Tamuna Kintsurashvili and her team huddle over Apple Macbooks in a nondescript apartment-turned-office, situated in a thicket of residential buildings in Tbilisi, Georgia. A large poster in the conference room advises “Accountability.” Coffee is in ample supply, and so is work.
Kintsurashvili and her staffers monitor Georgian media for fake news, carefully tracking the messages and their makers. They trace the provenance of questionable news items and connect the dots among stories that first appear in Russian and, later, in sympathetic or just gullible Georgian media, and also inspect backgrounds of individuals involved in this information flow. They publish a newsletter, the Mythdetector, rounding up the top running media fabrications about the Western world and Georgia’s ties to it.
“We have many purveyors of Russian propaganda: journalists, politicians and ecclesiastic authorities. And it comes from everywhere: TV and social media,” said Kintsurashvili, executive director of the Media Development Foundation (MDF).
MDF portrays itself as the only group in Georgia that regularly monitors Russian media reports and measures their impact. MDF representatives are also a part of an informal coalition of Georgian liberal groups and intellectuals, who are embracing the challenge of trying to counter Russian anti-Western disinformation campaigns.
MDF gets most of its funding from United States and European governments and NGOs, as do many of its partners. Others in the coalition volunteer their efforts, driven by a belief that Russian media manipulation poses a risk to their country’s democratic, pro-Western future.
Coalition members spend a lot of their time debunking misleading reports about the supposed spread of immorality in the EU and the United States. Such reports include that of an Italian man who purportedly had intercourse with a pet alligator, as well as one alleging that in the United Kingdom it is perfectly normal to make apparel from human skin.
On close inspection, these reports appear to be making their way to Georgia from Russia, or, occasionally, from dubious foreign outlets elsewhere, MDF representatives say.
Many questionable reports are connected in some way to “hot-button” issues in Georgia, in particular the erosion of national culture. “Their [Russian propaganda] messaging is largely about impressing upon the [Georgian] audiences that the West is perverted and decadent, having values that are incompatible with those of traditional societies, like ours,” said Tamuna Karosanidze, chief of party of the East West Management’s ACCESS project, a group that sponsors the efforts to track and counter Russian disinformation.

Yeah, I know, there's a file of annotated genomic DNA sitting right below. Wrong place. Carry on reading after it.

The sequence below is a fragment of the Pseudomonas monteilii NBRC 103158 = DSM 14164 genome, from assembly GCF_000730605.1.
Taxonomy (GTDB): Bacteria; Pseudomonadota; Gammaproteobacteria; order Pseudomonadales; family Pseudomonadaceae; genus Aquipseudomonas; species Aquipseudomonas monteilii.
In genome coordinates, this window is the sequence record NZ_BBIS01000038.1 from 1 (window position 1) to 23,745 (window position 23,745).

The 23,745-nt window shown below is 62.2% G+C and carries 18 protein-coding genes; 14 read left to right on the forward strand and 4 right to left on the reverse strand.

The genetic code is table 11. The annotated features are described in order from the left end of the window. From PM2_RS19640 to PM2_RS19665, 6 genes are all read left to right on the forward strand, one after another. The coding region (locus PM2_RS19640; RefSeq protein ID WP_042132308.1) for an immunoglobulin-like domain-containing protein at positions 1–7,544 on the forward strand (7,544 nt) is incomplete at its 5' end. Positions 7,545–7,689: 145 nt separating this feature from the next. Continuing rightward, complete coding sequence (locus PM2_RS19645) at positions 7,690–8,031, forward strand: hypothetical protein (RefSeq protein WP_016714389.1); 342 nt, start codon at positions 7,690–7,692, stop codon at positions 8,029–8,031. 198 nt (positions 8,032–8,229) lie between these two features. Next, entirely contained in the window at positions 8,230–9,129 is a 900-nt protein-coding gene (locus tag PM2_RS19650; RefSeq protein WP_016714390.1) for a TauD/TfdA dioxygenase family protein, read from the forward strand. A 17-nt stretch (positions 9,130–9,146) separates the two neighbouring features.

Questionable reports also strive to stoke anxiety about economic issues. “Europe is being portrayed as a distant and impenetrable market, while Russia is right here and is an eager consumer of our agricultural produce,” Karosanidze said.
Through trainings, reports and media appearances, MDF tries to popularize methods and tools that can help check the authenticity of media reports. The group additionally seeks to encourage more Georgians to engage in do-it-yourself busting of fake news.
On occasion, the MDF-led coalition’s verification efforts have forced media outlets to run corrections to their original stories. But on other occasions, the targets of MDF criticism, such as the tabloid Asavali-Dasavali – which falsely reported last summer that NATO had adopted new uniforms for transgender people – have responded with virulent rhetorical counterattacks.
Progressive-minded activists in Georgia are concerned by what they see as an upsurge in nationalism and social conservativism. They also worry that some erosion of public support in Georgia for Western integration offers evidence that Russia’s information campaign is effective.
A considerable majority of Georgians remains enthusiastic about joining the EU, NATO and other Western institutions, but there are also strong existential worries that embracing the multiculturalism and diversity which come with ties to the West could end up eroding some of the distinctive qualities of Georgian culture.
Karosanidze acknowledged that, for the foreseeable future, the Georgian mythbuster initiative, given the abundance of resources that Russia devotes to its information campaign, will be playing catch-up when it comes to chasing down fake news reports. But the disadvantages are not daunting, she insisted, adding that “someone has to do it.”
Giorgi Lomsadze is a freelance journalist and a frequent contributor to EurasiaNet.org's Tamada Tales blog.